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IDENTIFIED 1890’s OFFICER’S CAMPAIGN HAT WITH BULLION OFFICER’S HAT CORD – NAMED TO CIVIL WAR VETERAN AND COMMANDING GENERAL OF THE NEW HAMPSHIRE NATIONAL GUARD MAJOR GENERAL JOSEPH M. CLOUGH – VERY NICE PIECE:  Having served with gallantry during the Civil War, and being brevetted to the rank of Brigadier General at the end of the war, Major General Joseph Messer Clough continued his military service as a brigade commander in the New Hampshire National Guard, and this officer’s campaign hat dates from those years of later service.   

Gen. Joseph M. Clough was born in New Hampshire in 1828, and was raised in New London where he would spend the majority of his life.  He attended Norwich University in Vermont and returned to New London in 1857, assumed the role of military instructor at Colby Academy, and commanded the City Guard at Manchester, and was a member of the City Guard at Lowell. 

On April 26, 1861, at the outbreak of the Civil War he enlisted as a private in the 1ST  New Hampshire Volunteers and was appointed as a lieutenant in Company H.  He re-enlisted in the 4Th New Hampshire Infantry and was promoted to captain of Company H.  He participated in numerous battles to include: Pocotaligo, Morris Island, Siege of Forts Wagner and Sumter, Petersburg, Bermuda Hundred, Drewry’s Bluff, Weir Bottom Church, Cold Harbor, Hatcher’s Run, Deep Run, Petersburg Mine, Fort Stedman and the capture of Petersburg in March of 1865.   During his service he was wounded twice.  Wounded in the mine explosion at Petersburg, July 30, 1864, he was discharged the following September, but after less than a one month convalesce, he accepted a commission as a Lt. Colonel of the 10Th New Hampshire Infantry Regiment.  He was wounded again at Ft. Stedman in March of 1865, but remained on active duty until he was mustered out of service on July 29, 1865.  Upon mustering out he was brevetted to the rank of Brigadier General of Volunteers for brave and meritorious service.  He was recommended for appointment to the rank of 1ST Lieutenant in the regular army, passed the military examination, but his health would not allow him to accept the commission.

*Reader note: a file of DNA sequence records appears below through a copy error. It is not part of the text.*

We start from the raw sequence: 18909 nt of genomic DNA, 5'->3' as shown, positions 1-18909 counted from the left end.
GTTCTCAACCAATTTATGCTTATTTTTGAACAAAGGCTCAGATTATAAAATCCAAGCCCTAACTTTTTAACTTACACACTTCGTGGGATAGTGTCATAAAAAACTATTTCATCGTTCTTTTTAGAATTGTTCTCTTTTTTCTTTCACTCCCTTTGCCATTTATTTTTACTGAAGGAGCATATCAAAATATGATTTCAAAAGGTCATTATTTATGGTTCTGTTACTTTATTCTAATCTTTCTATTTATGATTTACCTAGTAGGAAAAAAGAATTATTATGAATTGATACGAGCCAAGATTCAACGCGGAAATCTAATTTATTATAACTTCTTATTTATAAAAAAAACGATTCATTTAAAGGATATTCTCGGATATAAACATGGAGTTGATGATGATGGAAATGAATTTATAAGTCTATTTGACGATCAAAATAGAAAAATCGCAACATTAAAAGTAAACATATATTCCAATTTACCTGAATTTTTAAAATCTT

Clough returned to New London and for the next 13 years was employed by the United States Railway Service running out of Boston to Lancaster and St. Albans, VT. 

From 1877 to 1884 he was served as a brigadier general, commanding the 1ST Brigade of the New Hampshire National Guard, and in 1909 he was appointed to the rank of major general by Governor Quinby.  He represented the town of New London in the New Hampshire State Legislature in 1866 and 1897, and in the 1881-82 session he represented his district in the state senate.  After a lifetime of service to his country and his home state, Gen. Clough died at home in May of 1919.